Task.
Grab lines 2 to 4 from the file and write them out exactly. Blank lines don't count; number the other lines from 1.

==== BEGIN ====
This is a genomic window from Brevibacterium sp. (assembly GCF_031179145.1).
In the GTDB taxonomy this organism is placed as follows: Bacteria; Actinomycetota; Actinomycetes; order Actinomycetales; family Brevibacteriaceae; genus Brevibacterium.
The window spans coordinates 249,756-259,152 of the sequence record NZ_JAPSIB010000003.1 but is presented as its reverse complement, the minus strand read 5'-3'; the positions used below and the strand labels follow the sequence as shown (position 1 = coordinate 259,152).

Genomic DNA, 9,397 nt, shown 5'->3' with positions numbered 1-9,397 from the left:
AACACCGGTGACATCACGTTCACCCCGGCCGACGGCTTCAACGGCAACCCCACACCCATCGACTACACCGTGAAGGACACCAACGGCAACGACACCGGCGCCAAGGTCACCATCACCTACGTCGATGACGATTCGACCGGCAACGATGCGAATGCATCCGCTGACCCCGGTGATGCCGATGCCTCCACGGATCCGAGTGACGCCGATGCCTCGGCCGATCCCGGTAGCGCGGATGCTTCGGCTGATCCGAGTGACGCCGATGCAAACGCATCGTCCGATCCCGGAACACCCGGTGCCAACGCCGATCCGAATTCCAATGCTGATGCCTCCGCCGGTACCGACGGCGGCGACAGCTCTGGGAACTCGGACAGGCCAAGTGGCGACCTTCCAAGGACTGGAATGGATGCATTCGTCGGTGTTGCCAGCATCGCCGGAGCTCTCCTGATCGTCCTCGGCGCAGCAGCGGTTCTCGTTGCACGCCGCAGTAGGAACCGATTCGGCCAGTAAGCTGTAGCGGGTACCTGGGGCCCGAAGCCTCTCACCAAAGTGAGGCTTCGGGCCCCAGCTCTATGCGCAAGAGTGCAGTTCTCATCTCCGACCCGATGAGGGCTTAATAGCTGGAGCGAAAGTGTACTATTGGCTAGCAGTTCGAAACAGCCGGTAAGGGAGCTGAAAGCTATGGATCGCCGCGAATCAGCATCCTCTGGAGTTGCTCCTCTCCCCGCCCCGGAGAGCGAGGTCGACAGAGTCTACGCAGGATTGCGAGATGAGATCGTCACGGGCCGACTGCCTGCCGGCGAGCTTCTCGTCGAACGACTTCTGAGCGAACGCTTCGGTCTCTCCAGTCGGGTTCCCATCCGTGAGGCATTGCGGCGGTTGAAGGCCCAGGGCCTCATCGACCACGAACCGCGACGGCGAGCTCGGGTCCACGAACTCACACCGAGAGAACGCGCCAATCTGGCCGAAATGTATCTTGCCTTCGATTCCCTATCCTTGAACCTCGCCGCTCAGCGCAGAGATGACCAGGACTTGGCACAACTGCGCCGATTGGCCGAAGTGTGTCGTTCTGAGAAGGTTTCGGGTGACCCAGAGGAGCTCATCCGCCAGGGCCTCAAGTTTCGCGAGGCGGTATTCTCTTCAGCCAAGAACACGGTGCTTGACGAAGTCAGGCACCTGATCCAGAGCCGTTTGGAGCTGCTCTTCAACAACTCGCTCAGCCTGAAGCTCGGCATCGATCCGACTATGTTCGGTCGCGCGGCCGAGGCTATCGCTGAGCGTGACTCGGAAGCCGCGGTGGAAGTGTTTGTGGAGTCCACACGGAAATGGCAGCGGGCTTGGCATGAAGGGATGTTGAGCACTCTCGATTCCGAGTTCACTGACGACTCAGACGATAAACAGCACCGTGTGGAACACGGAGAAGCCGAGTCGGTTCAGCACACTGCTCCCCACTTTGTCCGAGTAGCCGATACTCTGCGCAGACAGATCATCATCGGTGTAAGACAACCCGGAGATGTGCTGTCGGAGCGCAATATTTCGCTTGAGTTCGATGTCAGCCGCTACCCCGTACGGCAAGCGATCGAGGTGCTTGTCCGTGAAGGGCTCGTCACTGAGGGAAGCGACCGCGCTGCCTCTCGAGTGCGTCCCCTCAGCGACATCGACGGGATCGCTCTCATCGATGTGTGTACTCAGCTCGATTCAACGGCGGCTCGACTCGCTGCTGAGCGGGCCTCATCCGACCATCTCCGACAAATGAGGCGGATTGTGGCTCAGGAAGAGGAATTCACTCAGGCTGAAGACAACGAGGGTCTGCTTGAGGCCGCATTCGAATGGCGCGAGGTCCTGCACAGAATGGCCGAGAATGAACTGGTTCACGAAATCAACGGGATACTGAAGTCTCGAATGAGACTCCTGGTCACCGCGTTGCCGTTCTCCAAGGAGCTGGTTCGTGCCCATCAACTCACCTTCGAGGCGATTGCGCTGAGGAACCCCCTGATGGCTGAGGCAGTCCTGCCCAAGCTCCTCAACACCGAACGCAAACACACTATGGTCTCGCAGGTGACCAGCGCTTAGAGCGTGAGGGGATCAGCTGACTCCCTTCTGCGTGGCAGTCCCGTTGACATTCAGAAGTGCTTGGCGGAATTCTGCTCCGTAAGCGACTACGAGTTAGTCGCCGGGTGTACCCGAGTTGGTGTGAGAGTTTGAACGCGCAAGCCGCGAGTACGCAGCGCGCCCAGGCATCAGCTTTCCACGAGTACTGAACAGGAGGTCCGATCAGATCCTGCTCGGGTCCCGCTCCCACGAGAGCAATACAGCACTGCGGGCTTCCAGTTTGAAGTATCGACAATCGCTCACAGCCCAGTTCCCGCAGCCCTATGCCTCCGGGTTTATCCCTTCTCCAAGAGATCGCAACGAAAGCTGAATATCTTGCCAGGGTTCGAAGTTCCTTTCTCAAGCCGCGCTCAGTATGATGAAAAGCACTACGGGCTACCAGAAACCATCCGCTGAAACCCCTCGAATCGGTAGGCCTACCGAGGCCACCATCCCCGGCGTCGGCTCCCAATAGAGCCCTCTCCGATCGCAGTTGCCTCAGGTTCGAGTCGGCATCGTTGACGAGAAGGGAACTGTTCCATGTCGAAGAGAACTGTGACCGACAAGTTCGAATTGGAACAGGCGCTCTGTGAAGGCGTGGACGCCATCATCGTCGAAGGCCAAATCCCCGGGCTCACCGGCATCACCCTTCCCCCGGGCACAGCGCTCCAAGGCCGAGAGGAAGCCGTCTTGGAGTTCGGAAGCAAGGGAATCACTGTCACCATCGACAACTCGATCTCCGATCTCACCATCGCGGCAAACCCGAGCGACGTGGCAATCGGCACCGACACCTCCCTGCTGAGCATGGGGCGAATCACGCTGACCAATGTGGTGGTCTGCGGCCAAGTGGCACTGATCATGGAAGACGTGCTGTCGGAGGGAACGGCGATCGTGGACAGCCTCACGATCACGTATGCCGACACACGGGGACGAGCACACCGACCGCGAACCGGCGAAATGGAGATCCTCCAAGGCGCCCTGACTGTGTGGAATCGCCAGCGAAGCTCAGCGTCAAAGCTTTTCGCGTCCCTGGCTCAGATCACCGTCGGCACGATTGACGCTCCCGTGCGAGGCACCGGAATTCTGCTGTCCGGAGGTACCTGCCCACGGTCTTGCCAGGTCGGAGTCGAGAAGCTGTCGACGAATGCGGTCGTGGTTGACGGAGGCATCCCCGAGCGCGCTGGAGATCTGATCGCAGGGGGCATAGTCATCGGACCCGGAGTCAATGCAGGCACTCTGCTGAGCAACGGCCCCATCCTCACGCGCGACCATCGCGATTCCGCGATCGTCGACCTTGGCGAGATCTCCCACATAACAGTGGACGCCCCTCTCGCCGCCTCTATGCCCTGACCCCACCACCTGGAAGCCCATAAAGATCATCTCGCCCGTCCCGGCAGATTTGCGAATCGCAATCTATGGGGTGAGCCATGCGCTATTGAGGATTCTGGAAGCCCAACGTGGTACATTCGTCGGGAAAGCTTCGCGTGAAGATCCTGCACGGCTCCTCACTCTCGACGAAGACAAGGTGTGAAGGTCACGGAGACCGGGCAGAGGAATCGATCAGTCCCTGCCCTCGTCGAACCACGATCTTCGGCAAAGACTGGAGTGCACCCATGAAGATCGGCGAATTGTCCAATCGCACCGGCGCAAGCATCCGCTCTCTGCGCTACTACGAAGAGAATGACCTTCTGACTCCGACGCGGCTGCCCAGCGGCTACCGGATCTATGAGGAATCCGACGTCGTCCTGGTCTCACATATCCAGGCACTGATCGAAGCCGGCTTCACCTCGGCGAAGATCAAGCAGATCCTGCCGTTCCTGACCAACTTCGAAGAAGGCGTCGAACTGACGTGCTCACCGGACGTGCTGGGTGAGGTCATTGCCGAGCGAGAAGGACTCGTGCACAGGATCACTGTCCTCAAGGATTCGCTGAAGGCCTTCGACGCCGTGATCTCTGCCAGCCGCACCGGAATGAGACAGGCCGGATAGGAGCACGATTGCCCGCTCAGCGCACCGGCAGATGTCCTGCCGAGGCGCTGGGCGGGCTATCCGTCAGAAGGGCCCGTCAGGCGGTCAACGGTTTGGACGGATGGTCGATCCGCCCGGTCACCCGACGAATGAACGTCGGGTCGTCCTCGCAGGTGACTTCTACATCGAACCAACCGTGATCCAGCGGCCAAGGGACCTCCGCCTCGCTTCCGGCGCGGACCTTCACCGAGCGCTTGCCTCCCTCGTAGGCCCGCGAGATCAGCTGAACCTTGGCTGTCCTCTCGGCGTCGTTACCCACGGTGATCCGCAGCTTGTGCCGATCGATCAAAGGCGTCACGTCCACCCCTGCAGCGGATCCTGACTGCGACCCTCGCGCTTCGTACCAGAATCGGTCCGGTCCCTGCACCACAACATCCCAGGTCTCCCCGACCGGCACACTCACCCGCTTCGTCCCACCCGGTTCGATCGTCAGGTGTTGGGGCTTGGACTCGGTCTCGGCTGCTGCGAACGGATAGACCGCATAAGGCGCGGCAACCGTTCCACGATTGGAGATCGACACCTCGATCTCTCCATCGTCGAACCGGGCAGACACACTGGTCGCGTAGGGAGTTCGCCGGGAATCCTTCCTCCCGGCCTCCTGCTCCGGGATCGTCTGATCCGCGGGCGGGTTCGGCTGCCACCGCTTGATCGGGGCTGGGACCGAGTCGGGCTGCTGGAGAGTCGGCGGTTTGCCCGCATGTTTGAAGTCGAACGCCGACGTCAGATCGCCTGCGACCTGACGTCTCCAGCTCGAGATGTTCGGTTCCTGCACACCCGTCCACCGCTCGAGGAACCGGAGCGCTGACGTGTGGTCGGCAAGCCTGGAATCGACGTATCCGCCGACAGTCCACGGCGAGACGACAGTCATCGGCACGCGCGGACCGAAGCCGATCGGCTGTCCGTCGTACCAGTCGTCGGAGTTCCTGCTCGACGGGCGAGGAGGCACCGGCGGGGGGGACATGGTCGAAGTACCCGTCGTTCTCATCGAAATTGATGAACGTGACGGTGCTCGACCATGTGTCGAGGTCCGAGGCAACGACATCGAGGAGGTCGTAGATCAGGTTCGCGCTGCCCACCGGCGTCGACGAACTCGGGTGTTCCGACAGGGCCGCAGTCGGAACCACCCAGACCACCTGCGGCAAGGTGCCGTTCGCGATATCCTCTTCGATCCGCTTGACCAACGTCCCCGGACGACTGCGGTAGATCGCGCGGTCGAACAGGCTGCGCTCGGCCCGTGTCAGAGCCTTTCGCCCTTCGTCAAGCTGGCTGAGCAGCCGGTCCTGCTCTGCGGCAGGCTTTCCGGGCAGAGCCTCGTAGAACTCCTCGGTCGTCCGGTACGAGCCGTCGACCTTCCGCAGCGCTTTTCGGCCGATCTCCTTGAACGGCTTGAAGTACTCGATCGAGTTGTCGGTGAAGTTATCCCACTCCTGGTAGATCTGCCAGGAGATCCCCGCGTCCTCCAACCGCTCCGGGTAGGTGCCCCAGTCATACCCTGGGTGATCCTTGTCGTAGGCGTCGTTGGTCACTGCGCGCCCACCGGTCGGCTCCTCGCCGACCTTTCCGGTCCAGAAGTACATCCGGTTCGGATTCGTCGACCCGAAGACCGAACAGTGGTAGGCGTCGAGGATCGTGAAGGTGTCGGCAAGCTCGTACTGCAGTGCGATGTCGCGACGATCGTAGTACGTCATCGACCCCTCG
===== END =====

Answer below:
In the GTDB taxonomy this organism is placed as follows: Bacteria; Actinomycetota; Actinomycetes; order Actinomycetales; family Brevibacteriaceae; genus Brevibacterium.
The window spans coordinates 249,756-259,152 of the sequence record NZ_JAPSIB010000003.1 but is presented as its reverse complement, the minus strand read 5'-3'; the positions used below and the strand labels follow the sequence as shown (position 1 = coordinate 259,152).

Genomic DNA, 9,397 nt, shown 5'->3' with positions numbered 1-9,397 from the left: